- Paperback: 282 pages
- Publisher: Oregon Inst Science & Medicine (May 1, 1999)
- Language: English
- ISBN-10: 094248701X
- ISBN-13: 978-0942487015
- Product Dimensions: 0.8 x 8.8 x 11.2 inches
- Shipping Weight: 2.3 pounds (View shipping rates and policies)
- Average Customer Review: 4.6 out of 5 stars See all reviews (83 customer reviews)
- Amazon Best Sellers Rank: #639,123 in Books (See Top 100 in Books)
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Nuclear War Survival Skills: Updated and Expanded 1987 Edition
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Top Customer Reviews
On the con side, much of the information is dated, especially when it comes to radiation detection devices. Also, the author does go into detail about
fleeing an area but makes two assumptions. First, he assumes that roads will be passable. This is only true if someone is fleeing before mass public evacuation. I've been through several evacuations in the USA due to impending weather and the roads became immediately blogged and non-passable. AWD were not able to move either. Only two wheel vehicles and travel by foot were possible. The author does not mention alternatives to 4 wheel vehicles. The second assumption he makes is that the populace will be orderly, helpful, and compliant. This also does not tally with my experiences. In the lists of emergency supplies, firearms are never even mentioned. The author apparently sees no need for weapons.
Still, overall this is a valuable resource and if I had to make a list of the five most useful preparedness books, this would be on that list.
Simply put, this is a User's Manual for civil defense. What to do before a nuclear attack is likely, and how to avoid many of the post-attack dangers (particularly fallout). I'm actually surprised that this information isn't more widely disseminated in the US. In fact, among the public, there is almost no public awareness or even recognition of civil defense, only that the `government' must have plans in place to deal with catastrophes. This is a dense tome filled with details, but even a small amount of information in this manual could be vital to an individual's or family's survival after a nuclear weapon is detonated near their home.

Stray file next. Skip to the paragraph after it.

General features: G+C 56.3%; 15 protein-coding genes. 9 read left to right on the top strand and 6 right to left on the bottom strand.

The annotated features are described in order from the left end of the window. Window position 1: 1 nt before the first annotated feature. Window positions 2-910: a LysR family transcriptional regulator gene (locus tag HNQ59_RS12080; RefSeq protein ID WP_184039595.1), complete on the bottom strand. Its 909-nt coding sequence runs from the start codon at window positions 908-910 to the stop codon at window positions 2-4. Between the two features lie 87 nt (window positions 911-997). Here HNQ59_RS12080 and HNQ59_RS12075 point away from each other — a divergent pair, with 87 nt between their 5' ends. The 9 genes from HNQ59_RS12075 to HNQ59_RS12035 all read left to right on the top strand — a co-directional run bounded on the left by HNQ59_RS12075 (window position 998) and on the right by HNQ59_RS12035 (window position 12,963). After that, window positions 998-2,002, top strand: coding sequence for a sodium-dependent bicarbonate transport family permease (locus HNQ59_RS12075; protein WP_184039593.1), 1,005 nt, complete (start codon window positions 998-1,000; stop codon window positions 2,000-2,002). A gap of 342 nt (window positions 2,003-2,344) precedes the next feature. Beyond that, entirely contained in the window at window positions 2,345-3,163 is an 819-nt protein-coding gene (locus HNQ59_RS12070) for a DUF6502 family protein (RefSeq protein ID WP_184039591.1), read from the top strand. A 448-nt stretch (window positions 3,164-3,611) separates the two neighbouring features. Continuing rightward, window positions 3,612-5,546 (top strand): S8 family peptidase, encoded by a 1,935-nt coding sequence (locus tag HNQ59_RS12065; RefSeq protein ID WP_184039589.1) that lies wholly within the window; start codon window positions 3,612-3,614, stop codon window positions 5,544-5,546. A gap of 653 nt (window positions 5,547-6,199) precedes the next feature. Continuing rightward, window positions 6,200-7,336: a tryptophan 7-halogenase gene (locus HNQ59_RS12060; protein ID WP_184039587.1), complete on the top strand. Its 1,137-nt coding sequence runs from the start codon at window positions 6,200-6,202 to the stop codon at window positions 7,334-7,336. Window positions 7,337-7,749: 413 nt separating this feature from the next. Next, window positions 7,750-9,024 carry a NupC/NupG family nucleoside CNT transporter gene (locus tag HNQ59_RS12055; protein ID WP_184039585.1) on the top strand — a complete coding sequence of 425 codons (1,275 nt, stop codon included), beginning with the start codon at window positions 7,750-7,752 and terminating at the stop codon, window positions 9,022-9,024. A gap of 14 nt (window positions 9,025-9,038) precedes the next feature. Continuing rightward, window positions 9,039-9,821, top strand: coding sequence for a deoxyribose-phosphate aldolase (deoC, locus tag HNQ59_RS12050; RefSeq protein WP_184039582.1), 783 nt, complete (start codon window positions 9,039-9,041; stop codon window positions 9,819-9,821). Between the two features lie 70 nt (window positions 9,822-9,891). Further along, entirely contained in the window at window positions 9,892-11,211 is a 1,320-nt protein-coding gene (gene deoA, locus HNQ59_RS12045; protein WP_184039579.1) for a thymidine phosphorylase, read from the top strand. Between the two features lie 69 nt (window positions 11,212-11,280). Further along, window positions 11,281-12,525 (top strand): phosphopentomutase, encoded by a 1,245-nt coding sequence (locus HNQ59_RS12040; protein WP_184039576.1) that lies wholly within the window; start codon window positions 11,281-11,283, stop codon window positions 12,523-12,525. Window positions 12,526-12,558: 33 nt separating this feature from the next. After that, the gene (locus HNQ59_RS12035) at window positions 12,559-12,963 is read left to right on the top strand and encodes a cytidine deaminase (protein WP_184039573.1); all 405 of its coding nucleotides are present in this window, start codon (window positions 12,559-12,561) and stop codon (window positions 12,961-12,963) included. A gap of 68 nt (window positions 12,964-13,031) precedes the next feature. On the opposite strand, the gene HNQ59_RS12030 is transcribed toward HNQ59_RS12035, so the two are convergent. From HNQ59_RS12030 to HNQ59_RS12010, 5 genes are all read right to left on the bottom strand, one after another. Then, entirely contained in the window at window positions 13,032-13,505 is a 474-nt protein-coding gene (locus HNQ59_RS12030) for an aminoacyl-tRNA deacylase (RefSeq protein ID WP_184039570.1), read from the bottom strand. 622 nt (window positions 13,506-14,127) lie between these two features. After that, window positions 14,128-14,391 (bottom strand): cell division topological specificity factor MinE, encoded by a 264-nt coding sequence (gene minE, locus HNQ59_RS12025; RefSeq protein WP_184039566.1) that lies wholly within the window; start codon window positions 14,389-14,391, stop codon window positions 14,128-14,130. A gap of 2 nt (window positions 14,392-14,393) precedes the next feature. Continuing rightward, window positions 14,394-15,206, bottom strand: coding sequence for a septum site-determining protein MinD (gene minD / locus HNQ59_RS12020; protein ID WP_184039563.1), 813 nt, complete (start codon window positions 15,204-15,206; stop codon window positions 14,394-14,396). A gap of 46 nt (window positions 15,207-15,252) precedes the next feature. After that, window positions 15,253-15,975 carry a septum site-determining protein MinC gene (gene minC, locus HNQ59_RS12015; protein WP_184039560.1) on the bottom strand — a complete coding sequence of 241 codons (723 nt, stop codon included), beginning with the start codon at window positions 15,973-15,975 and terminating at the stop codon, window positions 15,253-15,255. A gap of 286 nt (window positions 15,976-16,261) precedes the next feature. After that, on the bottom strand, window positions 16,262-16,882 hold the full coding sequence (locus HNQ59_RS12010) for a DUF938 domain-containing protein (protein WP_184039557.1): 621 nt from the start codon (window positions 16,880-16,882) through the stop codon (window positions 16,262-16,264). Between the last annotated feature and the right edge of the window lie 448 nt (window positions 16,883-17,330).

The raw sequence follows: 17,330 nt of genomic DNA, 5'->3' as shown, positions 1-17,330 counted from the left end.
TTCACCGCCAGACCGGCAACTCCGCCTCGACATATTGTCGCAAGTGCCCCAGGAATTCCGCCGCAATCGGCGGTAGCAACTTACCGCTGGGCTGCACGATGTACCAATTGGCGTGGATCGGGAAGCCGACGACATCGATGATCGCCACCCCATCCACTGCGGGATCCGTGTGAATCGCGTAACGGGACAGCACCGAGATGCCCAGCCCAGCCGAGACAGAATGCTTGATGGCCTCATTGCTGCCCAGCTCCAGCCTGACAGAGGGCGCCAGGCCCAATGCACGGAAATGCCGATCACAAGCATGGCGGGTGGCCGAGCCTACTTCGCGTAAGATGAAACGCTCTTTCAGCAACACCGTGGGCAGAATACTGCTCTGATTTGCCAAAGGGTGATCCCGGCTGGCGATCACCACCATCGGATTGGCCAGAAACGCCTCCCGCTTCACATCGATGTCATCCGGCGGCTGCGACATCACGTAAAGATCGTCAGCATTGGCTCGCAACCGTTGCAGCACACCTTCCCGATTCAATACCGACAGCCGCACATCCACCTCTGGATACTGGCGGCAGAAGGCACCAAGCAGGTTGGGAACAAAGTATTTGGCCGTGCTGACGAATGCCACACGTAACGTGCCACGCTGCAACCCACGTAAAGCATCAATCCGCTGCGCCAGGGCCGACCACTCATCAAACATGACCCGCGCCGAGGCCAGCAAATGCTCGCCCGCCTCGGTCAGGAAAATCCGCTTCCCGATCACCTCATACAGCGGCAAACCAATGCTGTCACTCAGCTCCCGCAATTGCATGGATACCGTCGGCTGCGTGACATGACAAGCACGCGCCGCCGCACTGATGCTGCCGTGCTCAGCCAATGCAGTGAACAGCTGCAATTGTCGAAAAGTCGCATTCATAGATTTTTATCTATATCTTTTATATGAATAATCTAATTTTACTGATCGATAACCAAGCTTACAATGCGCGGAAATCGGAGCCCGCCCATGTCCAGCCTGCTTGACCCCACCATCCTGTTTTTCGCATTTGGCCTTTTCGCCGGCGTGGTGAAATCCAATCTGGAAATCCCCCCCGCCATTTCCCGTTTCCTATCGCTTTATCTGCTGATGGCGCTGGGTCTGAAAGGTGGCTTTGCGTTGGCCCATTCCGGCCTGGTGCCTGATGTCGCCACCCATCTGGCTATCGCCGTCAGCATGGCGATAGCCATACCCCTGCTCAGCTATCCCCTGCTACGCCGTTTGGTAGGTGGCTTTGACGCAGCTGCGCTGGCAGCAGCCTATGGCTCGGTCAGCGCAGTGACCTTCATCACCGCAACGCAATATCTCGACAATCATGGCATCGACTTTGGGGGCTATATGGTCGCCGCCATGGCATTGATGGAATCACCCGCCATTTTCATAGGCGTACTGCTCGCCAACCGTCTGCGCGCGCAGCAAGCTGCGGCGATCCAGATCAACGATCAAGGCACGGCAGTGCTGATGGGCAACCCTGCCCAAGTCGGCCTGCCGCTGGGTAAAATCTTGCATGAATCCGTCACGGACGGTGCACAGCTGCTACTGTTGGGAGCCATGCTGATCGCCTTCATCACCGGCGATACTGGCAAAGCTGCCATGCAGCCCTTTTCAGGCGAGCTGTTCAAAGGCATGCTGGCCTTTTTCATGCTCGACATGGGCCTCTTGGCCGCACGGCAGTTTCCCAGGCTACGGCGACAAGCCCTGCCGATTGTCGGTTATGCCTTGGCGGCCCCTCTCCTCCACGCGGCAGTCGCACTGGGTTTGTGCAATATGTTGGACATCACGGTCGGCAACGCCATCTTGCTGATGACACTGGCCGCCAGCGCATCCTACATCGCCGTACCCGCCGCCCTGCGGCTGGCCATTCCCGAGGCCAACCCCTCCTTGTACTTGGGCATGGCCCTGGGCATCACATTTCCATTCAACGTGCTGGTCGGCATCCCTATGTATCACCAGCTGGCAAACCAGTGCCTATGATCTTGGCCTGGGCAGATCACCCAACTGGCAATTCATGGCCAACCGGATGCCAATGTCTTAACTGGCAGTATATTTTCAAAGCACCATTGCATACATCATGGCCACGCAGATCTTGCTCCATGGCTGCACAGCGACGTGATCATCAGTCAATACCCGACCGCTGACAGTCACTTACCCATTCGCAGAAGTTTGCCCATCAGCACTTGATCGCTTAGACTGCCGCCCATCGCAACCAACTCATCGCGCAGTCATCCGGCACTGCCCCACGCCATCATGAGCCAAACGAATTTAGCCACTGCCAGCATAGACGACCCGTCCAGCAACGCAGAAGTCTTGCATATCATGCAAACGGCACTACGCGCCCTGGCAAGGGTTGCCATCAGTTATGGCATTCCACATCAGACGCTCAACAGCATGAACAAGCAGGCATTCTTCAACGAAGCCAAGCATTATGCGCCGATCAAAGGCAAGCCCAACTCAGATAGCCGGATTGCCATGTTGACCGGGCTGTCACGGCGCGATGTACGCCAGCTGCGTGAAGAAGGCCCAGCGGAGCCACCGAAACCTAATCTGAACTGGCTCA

This manual includes information on the effects of a thermonuclear detonation, how much damage is done, how wide spread it would be, the dangers of fallout, how to mitigate the effects of fallout (probably the single most important aspect of the book), how to build a shelter (both a quick, expedient shelter, and a more elaborate shelter if you have the time), the effects of radiation sickness, preparations for storing food and water, and how to build a simple but effective radiation detector. There is enough detail to keep a hardcore survivalist busy for years, but you don't need to be a hardcore survivalist to find this useful. This manual also includes enough basic information that the average American should be aware of that could make the difference between life and death. Many of the problems/issues addressed by Kearny are also relevant to other types of natural disasters or crisis situations, not just a thermonuclear attack.
I have to agree with another reviewer that this manual would also be of great use to authors who want to write about nuclear war. Even if you don't think that a nuclear attack is all that likely (or you truly are living at ground zero and won't survive the initial blast), I found this to be an interesting, readable account of what to do. You can find this manual online for free, but the nice bound edition is definitely worth the $20 in my view. Highly, highly recommended.